According to the Stockholm International Peace Research Institute (SIPRI), global military spending totaled 1.7 trillion dollars in 2017. The countries who spent the largest percentage of this money are listed below:
5. India - $63.9 billion
4. Russia - $66.3 billion
Russia, one of the world’s largest exporter of arms, spent $84.5 billion dollars on arms, military personnel, procurement and other military costs in 2017. This is the world's fourth largest number.
3. Saudi Arabia - $69.4 billion
Saudi Arabia is the world's third largest military spender. In 2017, Saudi Arabia spent 69.4 billion dollars on military-related expenses. This number marks an increase in Saudi Arabian military spending compared to previous years, an increase that was prompted to some extent by increased conflicts across the Middle East. A higher revenue from oil sales and surpluses in financial reserves maintained by the country may also have contributed.
2. China - $228 billion
China spent $228 billion dollars on the military in 2017, making them the biggest military spender in the world after the United States. Research has shown that there is a direct relationship between economic growth and military spending, and China’s spending has tended to reflect this very pattern over the past five years. Although China is a major arms exporter, it tends to import an almost equal amount of weapons as well. An interesting side effect of China’s military spending has been a concurrent increase in defense spending by surrounding countries, including Vietnam and Japan. China also has the biggest active military in the world with 2,183,000 soldiers.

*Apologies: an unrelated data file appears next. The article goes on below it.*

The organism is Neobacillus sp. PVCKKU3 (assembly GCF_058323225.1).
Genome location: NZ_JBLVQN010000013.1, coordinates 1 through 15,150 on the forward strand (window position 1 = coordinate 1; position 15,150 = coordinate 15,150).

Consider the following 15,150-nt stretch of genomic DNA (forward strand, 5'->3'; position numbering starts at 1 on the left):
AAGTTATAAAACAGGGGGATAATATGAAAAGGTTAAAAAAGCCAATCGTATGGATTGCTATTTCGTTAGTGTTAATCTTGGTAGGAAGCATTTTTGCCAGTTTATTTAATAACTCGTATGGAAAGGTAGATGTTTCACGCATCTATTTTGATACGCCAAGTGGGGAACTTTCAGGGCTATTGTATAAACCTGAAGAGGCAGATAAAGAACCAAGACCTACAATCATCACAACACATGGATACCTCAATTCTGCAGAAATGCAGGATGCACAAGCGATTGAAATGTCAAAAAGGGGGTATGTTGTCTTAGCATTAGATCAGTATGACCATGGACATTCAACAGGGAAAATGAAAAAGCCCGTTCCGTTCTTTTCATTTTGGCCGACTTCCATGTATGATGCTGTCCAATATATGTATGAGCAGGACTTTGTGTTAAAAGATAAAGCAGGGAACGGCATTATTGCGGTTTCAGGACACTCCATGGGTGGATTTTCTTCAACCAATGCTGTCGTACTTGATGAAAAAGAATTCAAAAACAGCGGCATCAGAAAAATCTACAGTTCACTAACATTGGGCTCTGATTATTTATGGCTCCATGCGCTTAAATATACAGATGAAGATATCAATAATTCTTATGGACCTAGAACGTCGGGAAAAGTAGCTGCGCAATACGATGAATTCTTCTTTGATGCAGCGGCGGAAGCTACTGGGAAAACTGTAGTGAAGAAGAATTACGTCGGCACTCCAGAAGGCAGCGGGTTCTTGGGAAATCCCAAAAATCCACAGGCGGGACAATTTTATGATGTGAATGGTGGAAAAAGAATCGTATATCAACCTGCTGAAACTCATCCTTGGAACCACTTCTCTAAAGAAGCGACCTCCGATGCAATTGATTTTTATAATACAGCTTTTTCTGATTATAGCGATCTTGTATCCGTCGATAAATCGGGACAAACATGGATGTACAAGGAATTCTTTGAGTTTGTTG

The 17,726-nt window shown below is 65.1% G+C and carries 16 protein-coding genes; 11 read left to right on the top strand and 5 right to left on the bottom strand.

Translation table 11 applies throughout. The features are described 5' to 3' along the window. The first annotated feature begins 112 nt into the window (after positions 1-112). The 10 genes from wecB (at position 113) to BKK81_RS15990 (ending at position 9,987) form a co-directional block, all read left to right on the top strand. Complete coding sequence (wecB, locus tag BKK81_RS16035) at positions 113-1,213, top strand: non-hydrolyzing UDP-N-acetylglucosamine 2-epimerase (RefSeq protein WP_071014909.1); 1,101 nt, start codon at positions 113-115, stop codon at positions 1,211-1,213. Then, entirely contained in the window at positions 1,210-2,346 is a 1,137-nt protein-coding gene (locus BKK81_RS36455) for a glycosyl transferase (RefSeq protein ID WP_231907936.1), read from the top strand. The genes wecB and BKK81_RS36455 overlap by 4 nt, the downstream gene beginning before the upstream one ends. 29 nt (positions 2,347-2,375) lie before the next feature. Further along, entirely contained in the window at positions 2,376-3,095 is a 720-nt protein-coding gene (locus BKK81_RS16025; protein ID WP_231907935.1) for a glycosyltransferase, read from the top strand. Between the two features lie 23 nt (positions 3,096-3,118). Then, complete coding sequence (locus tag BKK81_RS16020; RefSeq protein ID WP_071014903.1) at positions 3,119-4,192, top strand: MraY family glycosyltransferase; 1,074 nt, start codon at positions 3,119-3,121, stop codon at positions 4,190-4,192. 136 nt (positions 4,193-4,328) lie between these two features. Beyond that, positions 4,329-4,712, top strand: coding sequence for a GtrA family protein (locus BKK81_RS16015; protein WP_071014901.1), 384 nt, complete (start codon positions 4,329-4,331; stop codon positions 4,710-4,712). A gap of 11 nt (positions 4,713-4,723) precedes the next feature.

1. United States - $610 billion
At $610 billion, the United States spends more money on the military than any other country in the world. The country's large budget goes to purchasing arms, to paying salaries to personnel, and to other military expenses. The USA’s spending represents 34% of total global military expenditure, although this figure is likely to decrease as a result of the Budget Control Act. Regardless, the United States will still likely account for a larger share of global military spending than any other country for many years to come.